- Human Papilloma Virus (HPV)
- What is HPV?
- How do you get genital HPV?
- How common is HPV? Who gets it?
- What are the symptoms of HPV?
- Can HPV be treated?
- Can HPV be prevented?
- What are the risk factors for genital HPV?
- HPV and cancer
- What about other HPV-related diseases?
- Testing for HPV
- If you test positive for HPV, what does it mean?
- Will HPV affect my pregnancy or my baby?
- Why should women over age 30 with normal test results change to co-testing every 5 years and start doing HPV testing? Is that safe?
- HPV vaccines
- Who should be vaccinated and when?
- What are the benefits of the vaccines?
- How much do the HPV vaccines cost? Are they covered by health insurance plans?
- Do you need to be tested for HPV before getting the vaccine?
- Do women and girls who have been vaccinated still need Pap tests?
- Can cervical cancer be prevented without a vaccine?
- Is the American Cancer Society in favor of vaccinating against HPV?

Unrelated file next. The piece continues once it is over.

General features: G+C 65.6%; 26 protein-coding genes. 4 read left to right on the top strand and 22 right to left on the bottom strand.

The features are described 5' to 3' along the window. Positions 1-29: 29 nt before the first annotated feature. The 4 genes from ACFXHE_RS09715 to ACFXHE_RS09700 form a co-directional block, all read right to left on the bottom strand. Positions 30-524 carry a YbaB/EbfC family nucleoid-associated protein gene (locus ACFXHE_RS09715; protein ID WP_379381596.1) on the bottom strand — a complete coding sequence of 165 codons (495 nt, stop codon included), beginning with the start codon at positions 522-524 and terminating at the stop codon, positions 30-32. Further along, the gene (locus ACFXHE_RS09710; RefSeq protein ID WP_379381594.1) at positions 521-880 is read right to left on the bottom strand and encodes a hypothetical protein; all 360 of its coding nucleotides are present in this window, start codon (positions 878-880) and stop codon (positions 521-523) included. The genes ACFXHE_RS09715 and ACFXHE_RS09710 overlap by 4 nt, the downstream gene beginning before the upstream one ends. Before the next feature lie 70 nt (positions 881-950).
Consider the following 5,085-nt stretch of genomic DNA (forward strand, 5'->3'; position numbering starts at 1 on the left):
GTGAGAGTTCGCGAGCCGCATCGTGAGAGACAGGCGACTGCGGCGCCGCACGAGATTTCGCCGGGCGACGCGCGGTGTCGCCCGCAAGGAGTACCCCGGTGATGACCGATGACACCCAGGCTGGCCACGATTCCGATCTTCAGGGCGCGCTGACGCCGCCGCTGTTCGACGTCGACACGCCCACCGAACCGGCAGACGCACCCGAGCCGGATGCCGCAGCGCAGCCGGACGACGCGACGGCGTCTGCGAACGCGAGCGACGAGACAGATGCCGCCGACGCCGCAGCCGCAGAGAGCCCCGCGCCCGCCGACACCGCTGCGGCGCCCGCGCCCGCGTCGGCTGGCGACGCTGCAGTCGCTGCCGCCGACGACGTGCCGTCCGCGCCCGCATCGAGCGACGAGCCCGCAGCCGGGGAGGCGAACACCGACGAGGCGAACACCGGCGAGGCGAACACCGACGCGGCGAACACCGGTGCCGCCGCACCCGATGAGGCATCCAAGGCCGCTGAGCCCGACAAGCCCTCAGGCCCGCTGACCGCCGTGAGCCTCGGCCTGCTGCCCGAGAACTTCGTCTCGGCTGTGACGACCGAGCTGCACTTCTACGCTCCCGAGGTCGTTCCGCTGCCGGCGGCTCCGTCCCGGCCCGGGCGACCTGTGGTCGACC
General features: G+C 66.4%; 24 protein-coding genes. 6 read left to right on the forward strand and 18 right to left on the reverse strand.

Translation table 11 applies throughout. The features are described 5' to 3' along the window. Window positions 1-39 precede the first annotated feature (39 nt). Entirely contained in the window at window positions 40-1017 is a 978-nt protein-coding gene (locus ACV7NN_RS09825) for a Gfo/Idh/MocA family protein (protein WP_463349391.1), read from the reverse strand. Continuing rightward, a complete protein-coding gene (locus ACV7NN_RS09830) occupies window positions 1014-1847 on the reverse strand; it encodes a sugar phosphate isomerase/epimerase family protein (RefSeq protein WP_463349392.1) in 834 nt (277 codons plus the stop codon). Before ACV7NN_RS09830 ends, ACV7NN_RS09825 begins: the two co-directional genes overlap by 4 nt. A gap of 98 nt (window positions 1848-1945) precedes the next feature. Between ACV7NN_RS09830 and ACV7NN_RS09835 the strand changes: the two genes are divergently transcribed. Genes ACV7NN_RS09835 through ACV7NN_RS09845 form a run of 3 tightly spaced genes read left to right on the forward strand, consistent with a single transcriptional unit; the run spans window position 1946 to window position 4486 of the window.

- Do you want more information?
How much do the HPV vaccines cost? Are they covered by health insurance plans?
The drug company price for either vaccine is about $130 per dose. This cost does not include the cost of giving the shots or the doctor’s charge. So, it’s possible that the cost for the series (3 shots over 6 months) could be $500 or more. Insurance plans will probably cover the cost. But check with your insurance plan to be sure.
The vaccines are included in the federal Vaccines for Children (VFC) program. This program covers vaccine costs for children and teens who don’t have insurance and for some children and teens who are underinsured. The VFC program provides free vaccines to children and teens younger than 19 years of age, who are either Medicaid-eligible, American Indian or Alaska Native, or uninsured.
There are over 44,000 sites nationwide that provide VFC vaccines, including hospitals and private and public clinics. The VFC program also allows children and teens to get VFC vaccines through federally qualified health centers or rural health centers if their private health insurance does not cover vaccinations. For more on the VFC program or to find the VFC contact where you live, visit www.cdc.gov/vaccines/programs/vfc/contacts-state.html, or call 1-800-232-4636 (1-800-CDC-INFO).
Last Medical Review: 05/02/2013
Last Revised: 05/02/2013